Steve Kelman attends two Taiwanese political rallies without leaving Cambridge.
A few days ago, I got some emails informing me of two independent events the same afternoon at Harvard, one at the Kennedy School and the other at Harvard's Asia Center. The first event featured the campaign manager for incumbent Taiwan president Ma Ying-jeou and the other the presidential candidate of the opposition Democratic Progressive Party, Tsai Ying-wen.
Both candidates are in the U.S. in the run-up to Taiwan's presidential election next January. Because of my interest in Taiwan, I decided to check out both appearances, expecting two seminar-style events where the candidates would speak to a handful of Taiwan aficionados.
I couldn't have been more wrong.
I arrived at the Kennedy School event a few minutes late to discover an overflow crowd of perhaps 200. The room was so packed, there was virtually no standing room left. Almost everyone there – more than 90 percent, I estimate – were ethnically Chinese or Chinese-American. (It was hard to tell how many were Taiwanese.) Several Taiwanese TV cameras were in the back of the room.
The event began with the vice speaker of the Taiwan legislature giving some introductory remarks in Chinese (translated into English). Then the campaign manager took the dais and noted that his contacts with the U.S. government made it clear that the U.S. approved the less-confrontational stance towards China that the current government, elected in 2008 after two terms of the pro-independence Democratic Progressive Party, had adopted.
He also argued that the softer line on China had allowed an upgrading of Taiwan's perilous non-status status in the world, with observers admitted to the World Health Organization and a doubling of the number of countries – to well over 100 – that give visa waivers to Taiwanese nationals traveling on Taiwanese passports.
He was fairly explicit that President Ma would not give up Taiwanese "sovereignty," a real hot-button issue for China. There were lots of questions from the audience, including some from mainland professors and students studying or researching at Harvard. There was an impassioned question criticizing the government from a Taiwanese professor at the Harvard School of Public Health.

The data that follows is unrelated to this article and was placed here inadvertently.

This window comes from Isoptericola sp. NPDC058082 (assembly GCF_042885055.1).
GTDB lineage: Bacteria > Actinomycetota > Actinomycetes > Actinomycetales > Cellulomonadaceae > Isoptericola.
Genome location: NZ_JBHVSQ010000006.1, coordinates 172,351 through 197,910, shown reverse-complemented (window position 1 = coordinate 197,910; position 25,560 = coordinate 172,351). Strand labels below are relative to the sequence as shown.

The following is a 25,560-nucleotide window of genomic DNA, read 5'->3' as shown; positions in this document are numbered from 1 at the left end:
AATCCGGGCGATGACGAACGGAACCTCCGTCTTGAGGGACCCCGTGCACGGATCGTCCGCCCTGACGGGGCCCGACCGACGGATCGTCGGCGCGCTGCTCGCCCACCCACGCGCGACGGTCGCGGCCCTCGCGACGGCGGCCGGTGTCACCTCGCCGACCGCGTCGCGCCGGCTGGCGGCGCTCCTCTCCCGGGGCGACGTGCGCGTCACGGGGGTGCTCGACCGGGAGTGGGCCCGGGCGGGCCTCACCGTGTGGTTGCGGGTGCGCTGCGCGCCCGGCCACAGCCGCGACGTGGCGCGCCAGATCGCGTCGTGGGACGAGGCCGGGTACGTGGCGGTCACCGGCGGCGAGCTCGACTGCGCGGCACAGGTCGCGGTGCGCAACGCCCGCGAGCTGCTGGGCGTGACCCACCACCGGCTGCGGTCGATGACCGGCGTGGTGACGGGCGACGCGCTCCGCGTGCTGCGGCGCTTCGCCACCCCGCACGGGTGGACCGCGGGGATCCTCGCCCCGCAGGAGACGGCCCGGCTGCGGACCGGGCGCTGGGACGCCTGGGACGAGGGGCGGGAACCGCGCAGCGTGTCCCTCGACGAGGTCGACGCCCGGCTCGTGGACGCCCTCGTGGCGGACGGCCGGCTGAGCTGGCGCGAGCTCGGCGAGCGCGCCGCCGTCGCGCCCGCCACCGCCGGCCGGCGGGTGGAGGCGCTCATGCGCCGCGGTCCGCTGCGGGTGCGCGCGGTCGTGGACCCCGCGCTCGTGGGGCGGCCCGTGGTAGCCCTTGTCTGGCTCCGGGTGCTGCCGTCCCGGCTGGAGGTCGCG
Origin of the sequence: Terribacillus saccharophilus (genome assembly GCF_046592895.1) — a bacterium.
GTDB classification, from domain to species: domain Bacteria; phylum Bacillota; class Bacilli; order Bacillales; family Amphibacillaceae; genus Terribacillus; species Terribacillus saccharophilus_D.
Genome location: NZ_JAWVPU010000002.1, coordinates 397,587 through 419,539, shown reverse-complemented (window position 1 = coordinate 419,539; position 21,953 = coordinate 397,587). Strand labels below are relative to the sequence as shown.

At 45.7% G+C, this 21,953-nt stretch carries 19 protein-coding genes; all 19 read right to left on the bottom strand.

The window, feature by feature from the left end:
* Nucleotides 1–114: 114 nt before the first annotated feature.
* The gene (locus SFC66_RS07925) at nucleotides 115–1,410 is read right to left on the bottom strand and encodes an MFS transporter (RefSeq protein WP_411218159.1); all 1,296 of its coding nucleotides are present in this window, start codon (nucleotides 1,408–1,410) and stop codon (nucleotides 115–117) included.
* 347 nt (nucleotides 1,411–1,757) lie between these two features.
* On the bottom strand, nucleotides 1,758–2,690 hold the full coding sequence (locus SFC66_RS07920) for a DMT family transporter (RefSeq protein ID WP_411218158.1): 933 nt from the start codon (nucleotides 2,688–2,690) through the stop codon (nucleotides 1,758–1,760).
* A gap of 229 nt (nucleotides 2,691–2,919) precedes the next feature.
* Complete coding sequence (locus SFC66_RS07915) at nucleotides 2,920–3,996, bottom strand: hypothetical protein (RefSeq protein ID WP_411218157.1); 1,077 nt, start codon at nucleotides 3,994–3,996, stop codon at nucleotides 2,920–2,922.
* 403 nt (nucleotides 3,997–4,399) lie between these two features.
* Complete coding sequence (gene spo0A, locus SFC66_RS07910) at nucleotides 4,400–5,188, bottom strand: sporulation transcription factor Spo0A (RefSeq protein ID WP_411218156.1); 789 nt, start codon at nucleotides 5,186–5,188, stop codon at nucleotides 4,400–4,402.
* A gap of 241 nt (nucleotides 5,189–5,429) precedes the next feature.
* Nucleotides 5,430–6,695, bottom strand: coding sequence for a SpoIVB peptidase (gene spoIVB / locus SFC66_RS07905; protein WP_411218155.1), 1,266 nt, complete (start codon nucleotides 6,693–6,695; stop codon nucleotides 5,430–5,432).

A half-hour later I trudged over to the other side of campus for the second speech. A large crowd was milling outside. It turned out that all the seats were gone, and hundreds of people were being turned away.
Again, these were overwhelmingly Chinese faces. With help from a Kennedy School administrator, I was able to get a seat inside.
The lecture hall was equally crowded at this event, a speech by opposition presidential candidate Tsai Ying-wen. But the tone was boisterous. Before the speech started, Tsai went outside to greet those for whom there was no space. When she was introduced, there was lengthy and thunderous applause from the audience, and lots of cameras flashing.
(There has been applause at the government party talk too, but it was restrained).
A key theme of her speech was that democracy was a central feature defining Taiwanese culture -- the Taiwanese peacefully transitioned from dictatorship to democracy over the past 10 to 20 years -- linking Taiwan to the United States and distinguishing it from China. She appealed to China to transition to democracy, so that China's rise in the world could be welcomed rather than feared, and so that China would, as she put it, associate itself with the universal values of the international community.
(Tsai was non-committal on the question of whether Chinese democracy would ease Taiwanese reunification with the Mainland, which a student raised. Tsai said only that it would make Taiwanese people feel more friendly to China.) A number of Taiwanese-American Harvard undergraduates asked Tsai for her views on how they should relate to Taiwan and to China. Many of Tsai's answers to questions were interrupted by applause.
As I understand it, one of the two speakers (I'm not sure which one) decided to come to Harvard when the other announced they would.
Originally, they scheduled themselves for the same time, but somehow an agreement was reached to separate the speeches by 45 minutes and half a mile. Harvard's status in Asia assured there would be Taiwanese TV cameras there.
The afternoon was unexpected and exhilarating. Hundreds of people came out for what were two high-spirited celebrations of democracy. To those in both audiences, I think, democracy in Taiwan was a treasure to be cherished and be grateful for.